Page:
( ENSPIRE Community Spotlight ) Tokunbo Koiki, a Mompreneur With a Goal to Spread Literacy and Diversity Through Books
ENSPIRE Contributor: Wesley Tran
Tokunbo Koiki, a mother of one, social worker, serial entrepreneur, and avid reader, has launched a business that delivers quarterly book boxes to subscribers, featuring titles from Black authors and other underrepresented voices. She is a mompreneur who is making a difference in her community by promoting literacy and diversity through her Iya Ni Wura book boxes. Each quarter, subscribers receive a box filled with carefully selected books, gifts, and materials to engage readers of all ages. The boxes are designed to promote reading as a fun and enriching activity, while also exposing readers to new ideas and perspectives.
Tokunbo affectionately known as Toks, is passionate about promoting literacy and exposing children and adults alike to a diverse range of perspectives. She noticed a lack of representation in the books available at her local library and bookstores and took matters into her own hands by curating a selection of books that celebrate Black culture and history. But Toks’ mission goes beyond just promoting literacy. She is also committed to showing mothers it is ok to prioritize themselves. She has a box specially curated for mothers to reclaim their identity outside of their role and duty to their children. Besides that, she’s committed to showcasing Black authors and other underrepresented voices in the publishing industry. By featuring their work in her book boxes, she amplifies their voices and promotes greater diversity in literature.
ENSPIRE was given the amazing opportunity to interview Tokunbo about Iya Ni Wura book boxes. Read about it below!
What was your inspiration for creating book boxes instead of another service to promote diversity?
As an education and social work practitioner, I was inspired to create Iya Ni Wura book boxes as I have personally seen the transformative impact reading can have not only for children but also for adults.
What is it like balancing motherhood and entrepreneurship?
Like anything in life, balancing motherhood and entrepreneurship comes with its challenges. Thankfully, I have been able to nurture and foster a love of reading in my daughter so it makes it easy for me to involve her in my entrepreneurial endeavors. One of the book boxes is named after her and she has a Junior Editor role in the selection and curation of the young adult books.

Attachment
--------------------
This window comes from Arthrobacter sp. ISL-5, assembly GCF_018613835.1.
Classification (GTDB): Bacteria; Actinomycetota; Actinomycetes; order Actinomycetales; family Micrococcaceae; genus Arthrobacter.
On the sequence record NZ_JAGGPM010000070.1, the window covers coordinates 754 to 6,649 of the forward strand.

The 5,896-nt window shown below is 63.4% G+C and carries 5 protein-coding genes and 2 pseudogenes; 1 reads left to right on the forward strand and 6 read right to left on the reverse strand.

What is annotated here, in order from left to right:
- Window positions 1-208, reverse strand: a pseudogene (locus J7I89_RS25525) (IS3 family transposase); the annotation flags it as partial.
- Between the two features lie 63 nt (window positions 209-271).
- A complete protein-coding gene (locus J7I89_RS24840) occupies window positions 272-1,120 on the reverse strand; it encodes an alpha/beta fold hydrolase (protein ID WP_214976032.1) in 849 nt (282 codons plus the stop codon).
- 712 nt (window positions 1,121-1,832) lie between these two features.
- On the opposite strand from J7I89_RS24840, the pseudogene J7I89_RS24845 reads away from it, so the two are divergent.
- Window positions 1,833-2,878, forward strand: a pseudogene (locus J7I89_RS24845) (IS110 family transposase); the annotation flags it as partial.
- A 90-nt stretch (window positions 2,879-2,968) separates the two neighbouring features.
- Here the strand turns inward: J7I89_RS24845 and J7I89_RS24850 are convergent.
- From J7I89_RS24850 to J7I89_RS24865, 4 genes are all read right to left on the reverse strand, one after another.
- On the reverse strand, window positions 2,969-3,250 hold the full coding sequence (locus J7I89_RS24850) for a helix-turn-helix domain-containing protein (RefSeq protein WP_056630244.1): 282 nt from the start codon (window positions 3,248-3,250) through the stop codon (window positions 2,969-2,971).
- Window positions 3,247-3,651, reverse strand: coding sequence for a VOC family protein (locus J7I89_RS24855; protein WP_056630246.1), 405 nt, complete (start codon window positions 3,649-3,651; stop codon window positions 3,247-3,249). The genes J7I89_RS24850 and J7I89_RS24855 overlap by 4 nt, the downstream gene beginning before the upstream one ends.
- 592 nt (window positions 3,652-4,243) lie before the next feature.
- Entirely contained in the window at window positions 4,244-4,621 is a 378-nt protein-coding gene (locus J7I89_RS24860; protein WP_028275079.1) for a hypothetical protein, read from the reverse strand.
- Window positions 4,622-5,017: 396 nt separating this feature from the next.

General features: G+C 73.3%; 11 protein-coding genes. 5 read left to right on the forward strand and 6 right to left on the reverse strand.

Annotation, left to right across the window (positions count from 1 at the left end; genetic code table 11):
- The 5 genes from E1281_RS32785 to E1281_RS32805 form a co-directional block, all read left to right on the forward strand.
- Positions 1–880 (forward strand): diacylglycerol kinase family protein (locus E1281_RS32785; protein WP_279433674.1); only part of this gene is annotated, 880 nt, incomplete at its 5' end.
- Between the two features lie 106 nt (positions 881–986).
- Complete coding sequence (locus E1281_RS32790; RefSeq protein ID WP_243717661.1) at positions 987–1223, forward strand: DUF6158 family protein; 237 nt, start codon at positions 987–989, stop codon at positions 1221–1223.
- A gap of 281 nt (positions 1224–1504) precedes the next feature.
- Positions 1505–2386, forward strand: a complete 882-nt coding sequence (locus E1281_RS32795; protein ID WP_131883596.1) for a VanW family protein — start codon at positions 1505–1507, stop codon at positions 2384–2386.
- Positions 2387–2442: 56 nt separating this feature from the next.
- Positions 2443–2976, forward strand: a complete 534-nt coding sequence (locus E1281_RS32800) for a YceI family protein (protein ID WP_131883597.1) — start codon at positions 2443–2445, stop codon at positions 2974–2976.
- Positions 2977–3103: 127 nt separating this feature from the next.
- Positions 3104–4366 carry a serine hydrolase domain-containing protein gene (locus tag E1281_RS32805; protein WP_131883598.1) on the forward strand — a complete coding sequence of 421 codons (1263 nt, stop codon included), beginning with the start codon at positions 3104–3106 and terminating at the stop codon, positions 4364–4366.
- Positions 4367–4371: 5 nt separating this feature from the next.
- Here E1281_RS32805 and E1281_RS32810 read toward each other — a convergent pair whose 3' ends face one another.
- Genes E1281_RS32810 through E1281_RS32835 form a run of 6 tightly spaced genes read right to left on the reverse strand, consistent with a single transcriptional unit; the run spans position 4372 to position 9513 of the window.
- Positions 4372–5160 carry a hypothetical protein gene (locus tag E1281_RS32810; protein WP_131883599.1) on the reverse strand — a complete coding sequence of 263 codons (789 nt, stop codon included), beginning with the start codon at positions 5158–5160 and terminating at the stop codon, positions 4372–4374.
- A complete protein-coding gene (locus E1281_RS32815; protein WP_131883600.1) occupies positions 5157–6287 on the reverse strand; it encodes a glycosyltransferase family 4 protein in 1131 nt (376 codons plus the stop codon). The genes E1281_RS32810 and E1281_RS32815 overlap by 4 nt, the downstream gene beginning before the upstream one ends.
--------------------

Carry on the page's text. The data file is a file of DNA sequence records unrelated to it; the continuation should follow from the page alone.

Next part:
What methods/things do you use to de-stress when these types of problems arise?
I try to have age-appropriate conversations with my daughter as and when possible especially when my business demands start to take precedence or infringe on my parenting role. But I also ensure that we have regular quality time doing activities we both enjoy. I have also learned the importance of outsourcing things that are not in my zone of genius so my time is better focused on working with and not on my business.
If readers would only gain one thing from these book boxes, what is the one lesson you hope everyone takes away from your boxes?
I hope that readers will learn to understand that reading is a valid form of self-care. Even taking just 10-15 minutes at the start or end of one’s day to get lost in a novel can be life transformative. I also hope the boxes will help readers to discover the wide range of amazing Black authors and creatives who are working hard to reshape narratives around the Black experience across the continent as well as across the Diaspora.
How do you choose the books that go into the boxes? Would you ever consider taking suggestions from your subscribers?
I am sometimes sent advanced reader copies from publishers but will also curate books based on classics. The boxes are multi-genre as we recognize that our readers have wide and varied interests. We also hope to be able to take suggestions from our subscribers once we are in a position to restart the book club element of the boxes.
Tokunbo stresses the importance of promoting literacy and diversity in our communities, along with reshaping how society views motherhood. Her innovative business model is not only making a difference in the lives of her subscribers but also in the publishing industry as a whole. Each box supports three to five Black-owned businesses in their goal of education. Tokunbo goes above and beyond the challenges of motherhood to not only follow her dreams of becoming an entrepreneur but also to combat the idea that mothers are meant to parent.